Futuristic vehicles stole the show at CES 2016, the biggest consumer electronics show of the year.
Some of the prototype vehicles presented showcased next-generation technology promising a completely different driving experience.
The BMW i8 Concept car, for example, featured two side mirrors replaces with cameras, and a screen replacing what would be a conventional rearview mirror. The car can also be parked with just the wave of a hand via an app detecting a user’s hand motions and sending commands via iCloud.
“It’s always activation like that. To get the car in the parking space, it’s like the tennis forehand and to get it out, it’s activation again and waving two times toward yourself,” Philipp Reinisch of the BMW Group said.
CNET Senior Editor Wayne Cunningham commented on the i8s innovative use of cameras: “Instead of just single images from each camera, they’ve actually fused the image to one display… This actually looks like the imagery from one single camera and it’s showing everything that’s behind me.”
Volkswagen presented their new all-electric VW Budd-e Microbus which opens up with just the wave of a user’s hand over a sensor. The German automaker claims that the BUDD-e can achieve 373 miles of range on a single charge, while the battery system can charge up to 80% in just 15 minutes.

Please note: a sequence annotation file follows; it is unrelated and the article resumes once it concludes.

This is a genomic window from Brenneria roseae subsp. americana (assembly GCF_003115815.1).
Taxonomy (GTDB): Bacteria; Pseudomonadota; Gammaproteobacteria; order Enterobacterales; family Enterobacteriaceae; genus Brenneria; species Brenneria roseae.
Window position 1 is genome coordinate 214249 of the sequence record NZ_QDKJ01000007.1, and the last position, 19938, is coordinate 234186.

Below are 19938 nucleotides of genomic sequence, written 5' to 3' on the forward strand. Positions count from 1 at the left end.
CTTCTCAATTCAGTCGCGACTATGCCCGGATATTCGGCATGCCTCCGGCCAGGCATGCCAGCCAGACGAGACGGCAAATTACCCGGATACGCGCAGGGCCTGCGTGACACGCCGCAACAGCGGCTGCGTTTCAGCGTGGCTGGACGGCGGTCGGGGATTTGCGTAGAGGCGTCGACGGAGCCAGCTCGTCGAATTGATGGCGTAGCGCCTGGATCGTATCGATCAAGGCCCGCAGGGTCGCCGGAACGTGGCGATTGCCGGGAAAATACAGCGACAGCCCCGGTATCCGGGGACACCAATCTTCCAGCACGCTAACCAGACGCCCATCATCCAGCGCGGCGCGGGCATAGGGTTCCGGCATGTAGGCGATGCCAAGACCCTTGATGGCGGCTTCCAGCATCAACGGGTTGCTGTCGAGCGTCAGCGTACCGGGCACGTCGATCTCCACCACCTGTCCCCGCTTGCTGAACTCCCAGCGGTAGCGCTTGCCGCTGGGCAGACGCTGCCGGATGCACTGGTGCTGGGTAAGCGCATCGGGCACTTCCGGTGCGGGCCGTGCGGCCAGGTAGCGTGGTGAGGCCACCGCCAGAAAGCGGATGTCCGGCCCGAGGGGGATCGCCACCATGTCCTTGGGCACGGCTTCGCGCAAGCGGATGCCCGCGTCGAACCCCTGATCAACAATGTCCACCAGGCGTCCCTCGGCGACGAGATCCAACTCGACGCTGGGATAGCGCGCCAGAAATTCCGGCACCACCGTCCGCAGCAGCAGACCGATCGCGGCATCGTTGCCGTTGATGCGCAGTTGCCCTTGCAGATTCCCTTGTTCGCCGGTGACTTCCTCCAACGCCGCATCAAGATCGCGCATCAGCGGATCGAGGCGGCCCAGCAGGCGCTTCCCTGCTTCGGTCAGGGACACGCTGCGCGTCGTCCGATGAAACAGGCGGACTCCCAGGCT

Some unfamiliar names also made an appearance at CES, such as the California-based startup Faraday Future, which unveiled a prototype battery-powered FFZero1 concept race car loaded with technology making it possible for drivers to access live images and real time data visualization.
The California-based start-up, backed by Chinese internet TV provider LeTV, said that it is on track to deliver its first production vehicle in 2018.
Faraday said that the FFZERO1 Concept vehicle is “a test bed and a parallel study from which our design and engineering teams continue to draw inspiration and solutions for our future range of clean, intuitive electric vehicles.”
The company plans on launching “fully-electric vehicles that will offer smart and seamless connectivity to the outside world. Beyond traditional electric vehicles, we are also developing other aspects of the automotive and technology industries, including unique ownership models, in-vehicle content and autonomous driving.”
Faraday’s senior vice president of R&D and product development, Nick Sampson, was quoted by Reuters as saying: “We are building premium pure electric vehicles, that’s what the manufacturing site will produce, and we are demonstrating that over time we will produce a range of vehicles,”
He added: “Initially they’ll be sold to owners, but we also see the changing landscape in the industry, there are far more people that will want just mobility in the future.”
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